1)Name a fact about the natural for which we once had a religious explanation that has now been superseded by a better scientific explanation.

    2)Name a fact about the natural for which we once had a scientific explanation that has now been superseded by a better religious explanation.

    I hope it is obvious that the answers to these questions are “countless” and ”none” respectively.

  • sharrona layton, UT
    June 27, 2014 8:41 a.m.

    RE: Tyler D,“religious experiences”. The numinous religious experience, or man’s experience of God is a primary meaning that it cannot be taught but can only be awakened in the mind.

    Jonathan Edwards(Evangelist)"Signs of a Christian numinous experience: unity love and devotion is qualified by an awareness of a great gulf between sinful creatures and an absolute Holy being.” i.e..( Is 6:5,) “Woe is me! ..for I am a man of unclean lips(sinner).”

    A higher devotion for Jesus and a thirst for the Bible. “As the deer pants for streams of water, so my soul pants for you, my God. My soul thirsts for God.”(Psalm 42:1).

    VS,Pray about truth. God says to search the Scriptures to find truth (Acts 17:11; 2 Tim. 3:16
    The problem with sincerity is that it becomes works righteousness because the person is saying "Because of my sincerity, God will listen to me." In other words, because of what's in the person God will look favorably upon him. God does not look into a person and find something good because there is no good in anyone (Rom. 3:10-12; Eph. 2:3).

  • coltakashi Richland, WA
    June 27, 2014 7:06 a.m.

    Sagan's metamessage was really the triumph of science and technology in giving mankind what he may have called a "God's eye view" of the earth without relying on God. When he said that mankind must rely on itself, he meant mankind must rely on people like himself to solve its problems.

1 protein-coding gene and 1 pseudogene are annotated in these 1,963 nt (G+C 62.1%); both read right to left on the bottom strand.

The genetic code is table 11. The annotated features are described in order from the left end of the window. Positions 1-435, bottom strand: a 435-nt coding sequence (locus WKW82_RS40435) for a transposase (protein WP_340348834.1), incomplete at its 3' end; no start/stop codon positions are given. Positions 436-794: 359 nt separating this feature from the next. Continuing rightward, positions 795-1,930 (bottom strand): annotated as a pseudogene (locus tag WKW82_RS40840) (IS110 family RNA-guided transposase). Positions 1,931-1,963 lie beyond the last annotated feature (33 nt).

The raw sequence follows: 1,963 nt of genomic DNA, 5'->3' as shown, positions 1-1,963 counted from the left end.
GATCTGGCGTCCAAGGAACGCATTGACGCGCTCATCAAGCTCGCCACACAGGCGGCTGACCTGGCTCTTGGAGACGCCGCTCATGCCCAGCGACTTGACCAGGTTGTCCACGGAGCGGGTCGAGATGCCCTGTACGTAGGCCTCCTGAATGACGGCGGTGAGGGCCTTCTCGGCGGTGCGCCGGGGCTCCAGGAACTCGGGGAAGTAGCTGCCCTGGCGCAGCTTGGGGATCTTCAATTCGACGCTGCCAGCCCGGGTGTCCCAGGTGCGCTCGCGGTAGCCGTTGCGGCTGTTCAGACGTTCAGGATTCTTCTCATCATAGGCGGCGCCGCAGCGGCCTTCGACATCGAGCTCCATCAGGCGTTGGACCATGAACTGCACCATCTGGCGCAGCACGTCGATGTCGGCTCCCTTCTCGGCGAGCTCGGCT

Jung's experience was a revelation that there was something else in the universe, not the wisdom of scientists, that gave him that remarkable view of the very real earth. It was literally a view from God's eye, and thus assumed and affirmed that some entity beyond mankind has that perspective.

    In their book Rare Earth, two atheist scientists pointed out that the development of intelligent life on earth, beyond the bacteria, was dependent on a lot of rare events, such as the collision with a Mars-size world that formed our unusually massive moon, and stabilized the earth's axial tilt and its climate. Earth is a rare gem that is precious for that reason. The thousands of extrasolar planets we have detected confirm this. It is a gift to us from the smartest person in the universe.

  • Karen R. Houston, TX
    June 27, 2014 6:37 a.m.

    Religious belief is supremely malleable and adapts itself quite easily to any new and inconvenient facts. "Oh, this disproves the way we thought before? Then we didn't mean that. We meant this." I used to do this myself. My god could and did accommodate much so that I realized it was meaningless.

    But learning about the cosmos and biology here on Earth...Wow, the wonders all around me. And to think that I am connected to it all, and it is all connected to me. It doesn't matter what my belief system is, what my political persuasions are. Even if we succeed in destroying ourselves arguing over whose god is right, the atoms that make up this being I inhabit will always be a part of the universe.

    This is enough for me.

    June 27, 2014 6:04 a.m.